Blog English, Country, Spain, Valencia

“La Seu” of Valencia

Its official name is “Iglesia Catedral Basílica Metropolitana de la Asunción de Nuestra Señora Santa María” and in Valencia, Spain, it is popularly known as “La Seu”. From the “Plaza de la Virgen” and next to another important Valencian temple, the Royal Basilica of Our Lady of the Holy Innocents Martyrs and Forsaken, you can see part of the Seu or Cathedral of Valencia. It is dedicated to the Assumption of Mary.

The site where the Valencia Cathedral stands today has been a place of worship since ancient times, beginning with the Romans and later with the Visigoths. By the 8th century, the main mosque of Balansiya had been erected and much later, in the 13th century, it became a Christian church again, after the conquest of the city by Jaime I. It was in 1262 that the first stone was laid for the construction of this Cathedral and its first master builder was Arnau Vidal.

It is said that one of the reasons to explain the sobriety of this temple is that it was built very quickly, with the aim of marking the Christian territory against the Muslim. The Caledral of Valencia was a construction erected by the citizens and paid for by the local bourgeoisie. That is to say, it was not a luxurious work commissioned by any monarch. Its style is primarily Valencian Gothic, although as its construction lasted from the thirteenth to the fifteenth centuries, a mixture of artistic styles is perceived that makes it a jewel of universal architecture. Elements of Romanesque, French Gothic, Renaissance, Baroque and Neoclassical added great richness to the Cathedral.

The doors of the Cathedral of Valencia are three: “de los Hierros”, which is the southern door, of baroque style, XVIII century; the western door is the door of the Apostles, with influence of the French Gothic style, XIV century and the eastern door, called de “l’Almoina” for being located in the “Plaza de la Limosma”, also known by the door of the “Palau”, for being near the Archbishop’s palace, of Romanesque style, XIII century. It is known as the Chapel of Sant Jordi, the place where the first mass was celebrated in the 13th century, after the Reconquest of Valencia. Once you pass the arch that connects the Cathedral and the Basilica of the Virgen de los Desamparados you will find the small chapel, attached to the outside of the apse and closed by a metal door. The chapel was built in the mid-19th century, so there is no evidence that this was the exact place where the mass was celebrated.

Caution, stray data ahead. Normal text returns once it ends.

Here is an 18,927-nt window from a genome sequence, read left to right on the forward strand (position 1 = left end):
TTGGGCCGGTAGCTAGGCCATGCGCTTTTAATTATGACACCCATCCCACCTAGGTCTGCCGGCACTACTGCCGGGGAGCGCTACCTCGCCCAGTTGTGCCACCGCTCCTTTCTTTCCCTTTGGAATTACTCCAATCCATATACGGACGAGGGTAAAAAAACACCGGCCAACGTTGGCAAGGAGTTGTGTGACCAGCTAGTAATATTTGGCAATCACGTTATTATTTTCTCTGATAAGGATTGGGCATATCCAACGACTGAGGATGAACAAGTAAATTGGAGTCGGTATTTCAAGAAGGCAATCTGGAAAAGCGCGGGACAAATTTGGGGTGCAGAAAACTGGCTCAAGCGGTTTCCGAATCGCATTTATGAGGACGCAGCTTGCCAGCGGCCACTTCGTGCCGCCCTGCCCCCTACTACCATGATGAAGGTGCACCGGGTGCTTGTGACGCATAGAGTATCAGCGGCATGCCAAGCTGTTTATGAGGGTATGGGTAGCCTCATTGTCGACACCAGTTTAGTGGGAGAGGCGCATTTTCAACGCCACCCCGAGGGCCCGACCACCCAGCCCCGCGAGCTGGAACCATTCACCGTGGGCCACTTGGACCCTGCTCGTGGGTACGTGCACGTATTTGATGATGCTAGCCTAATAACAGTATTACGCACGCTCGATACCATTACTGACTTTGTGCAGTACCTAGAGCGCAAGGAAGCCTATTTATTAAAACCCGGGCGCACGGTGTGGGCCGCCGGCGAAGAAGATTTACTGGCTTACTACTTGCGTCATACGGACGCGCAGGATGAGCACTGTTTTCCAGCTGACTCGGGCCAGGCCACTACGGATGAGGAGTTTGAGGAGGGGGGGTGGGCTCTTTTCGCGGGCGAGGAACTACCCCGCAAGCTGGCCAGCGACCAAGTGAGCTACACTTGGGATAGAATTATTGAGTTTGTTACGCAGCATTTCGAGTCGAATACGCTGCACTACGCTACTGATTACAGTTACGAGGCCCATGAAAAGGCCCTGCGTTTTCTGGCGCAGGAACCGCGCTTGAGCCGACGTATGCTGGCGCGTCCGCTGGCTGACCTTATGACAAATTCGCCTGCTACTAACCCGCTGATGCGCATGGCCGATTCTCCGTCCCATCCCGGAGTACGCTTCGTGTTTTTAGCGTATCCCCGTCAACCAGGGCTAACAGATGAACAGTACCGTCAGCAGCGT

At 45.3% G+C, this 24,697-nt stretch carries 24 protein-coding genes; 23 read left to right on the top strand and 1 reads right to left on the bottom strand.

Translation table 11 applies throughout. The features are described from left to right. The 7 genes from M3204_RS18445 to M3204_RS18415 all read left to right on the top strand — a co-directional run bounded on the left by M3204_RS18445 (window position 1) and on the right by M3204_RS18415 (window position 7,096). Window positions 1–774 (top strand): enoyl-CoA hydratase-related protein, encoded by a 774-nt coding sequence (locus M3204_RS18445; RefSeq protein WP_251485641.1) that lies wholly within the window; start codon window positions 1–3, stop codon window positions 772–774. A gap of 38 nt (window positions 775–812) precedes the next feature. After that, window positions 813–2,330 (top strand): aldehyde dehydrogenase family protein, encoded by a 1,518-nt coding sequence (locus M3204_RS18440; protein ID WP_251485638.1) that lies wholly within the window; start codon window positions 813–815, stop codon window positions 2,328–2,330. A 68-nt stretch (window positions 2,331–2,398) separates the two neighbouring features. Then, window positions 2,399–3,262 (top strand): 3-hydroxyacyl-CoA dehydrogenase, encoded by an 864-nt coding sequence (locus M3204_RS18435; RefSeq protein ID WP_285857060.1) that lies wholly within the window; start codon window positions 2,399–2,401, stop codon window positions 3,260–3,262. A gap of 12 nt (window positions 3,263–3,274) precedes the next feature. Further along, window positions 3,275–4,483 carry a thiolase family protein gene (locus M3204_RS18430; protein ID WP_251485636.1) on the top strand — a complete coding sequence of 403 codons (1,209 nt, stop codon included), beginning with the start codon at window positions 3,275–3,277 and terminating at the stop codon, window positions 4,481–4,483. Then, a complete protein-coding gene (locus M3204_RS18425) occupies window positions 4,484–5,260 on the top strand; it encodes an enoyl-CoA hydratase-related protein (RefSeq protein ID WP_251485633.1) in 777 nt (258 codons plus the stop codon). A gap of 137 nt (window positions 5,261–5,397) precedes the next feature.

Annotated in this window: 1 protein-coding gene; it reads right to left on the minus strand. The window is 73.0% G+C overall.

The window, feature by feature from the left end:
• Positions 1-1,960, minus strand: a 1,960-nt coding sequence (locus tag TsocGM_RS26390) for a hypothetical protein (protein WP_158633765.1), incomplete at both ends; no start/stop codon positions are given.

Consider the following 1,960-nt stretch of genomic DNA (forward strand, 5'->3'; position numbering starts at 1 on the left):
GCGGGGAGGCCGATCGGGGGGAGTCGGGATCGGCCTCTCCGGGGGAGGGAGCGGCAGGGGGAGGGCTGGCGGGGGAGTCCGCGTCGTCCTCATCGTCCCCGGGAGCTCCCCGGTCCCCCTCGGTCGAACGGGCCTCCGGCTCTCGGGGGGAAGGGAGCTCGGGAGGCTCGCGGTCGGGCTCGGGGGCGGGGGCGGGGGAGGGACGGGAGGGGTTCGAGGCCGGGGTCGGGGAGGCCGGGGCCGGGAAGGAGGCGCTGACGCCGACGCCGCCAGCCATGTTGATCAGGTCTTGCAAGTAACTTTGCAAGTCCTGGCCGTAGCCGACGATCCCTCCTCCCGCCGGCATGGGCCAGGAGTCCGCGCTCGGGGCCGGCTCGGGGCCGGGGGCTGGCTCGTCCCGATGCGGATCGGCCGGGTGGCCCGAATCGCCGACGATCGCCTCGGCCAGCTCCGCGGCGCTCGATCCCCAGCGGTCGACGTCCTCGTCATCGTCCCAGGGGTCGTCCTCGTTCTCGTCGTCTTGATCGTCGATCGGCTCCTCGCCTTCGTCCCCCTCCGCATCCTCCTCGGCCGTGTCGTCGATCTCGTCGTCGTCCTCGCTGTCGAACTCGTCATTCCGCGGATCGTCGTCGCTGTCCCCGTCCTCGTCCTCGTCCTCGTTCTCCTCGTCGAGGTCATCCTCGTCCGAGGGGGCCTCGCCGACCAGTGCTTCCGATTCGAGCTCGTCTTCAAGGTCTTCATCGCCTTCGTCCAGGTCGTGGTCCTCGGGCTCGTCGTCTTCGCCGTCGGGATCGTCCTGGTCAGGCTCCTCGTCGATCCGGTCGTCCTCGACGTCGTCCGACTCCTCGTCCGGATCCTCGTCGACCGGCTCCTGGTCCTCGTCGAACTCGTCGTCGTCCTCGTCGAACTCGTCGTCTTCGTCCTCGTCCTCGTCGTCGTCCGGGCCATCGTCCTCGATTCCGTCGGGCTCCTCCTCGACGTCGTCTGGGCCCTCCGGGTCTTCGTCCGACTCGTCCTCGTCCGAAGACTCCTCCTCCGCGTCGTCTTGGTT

Another element of the “Seu de Valencia” that attracts attention from the Plaza de la Virgen is what they have called the “Obra Nova”. It is a gallery or tribune of Renaissance style that is open to the current square, which historically was called “Plaza de la Seu” or “Plaza de la Seo”. The “Obra Nova” begins from the passageway of 1660 that connects the Cathedral with the Basilica of the Virgin of the Forsaken.

This three-story tribune with open arcades, which reminds us of a Roman theater, has three styles: Renaissance (bottom), Tuscan (in the middle) and Ionic (upper). From there it was possible to observe public spectacles, such as processions and executions by the canons. In one of the restorations of the cathedral during the second half of the 20th century, the roof was removed and the balconies and colonnades were left very visible, as they are today.

The bell tower of the “Seu de Valencia” is known as the Micalet Tower or the “Miguelete”. It is probably the most characteristic monument of the city. It was begun in 1381 by Andreu Julià, in the Valencian Gothic style. It was originally a separate tower that was joined to the Cathedral at the end of the 15th century when the central nave was enlarged. The Micalet Tower is ascended by a spiral staircase with 203 steps, which when you climb it would seem to have no end. And so we confirmed it when we climbed to the top or terrace, to closely observe its bell tower and take incredible panoramic views of the historic center of Valencia.


With its Latin cross plan, the “Seu de Valencia” has three naves built in the 13th and 14th centuries in the Valencian Gothic style. The main nave is 16 meters high (52.49 feet), being wider and taller than the side naves, which measure 10 meters (32.80 feet). These proportions give it an aspect of great horizontality. In the two lateral naves there are four chapels on each side.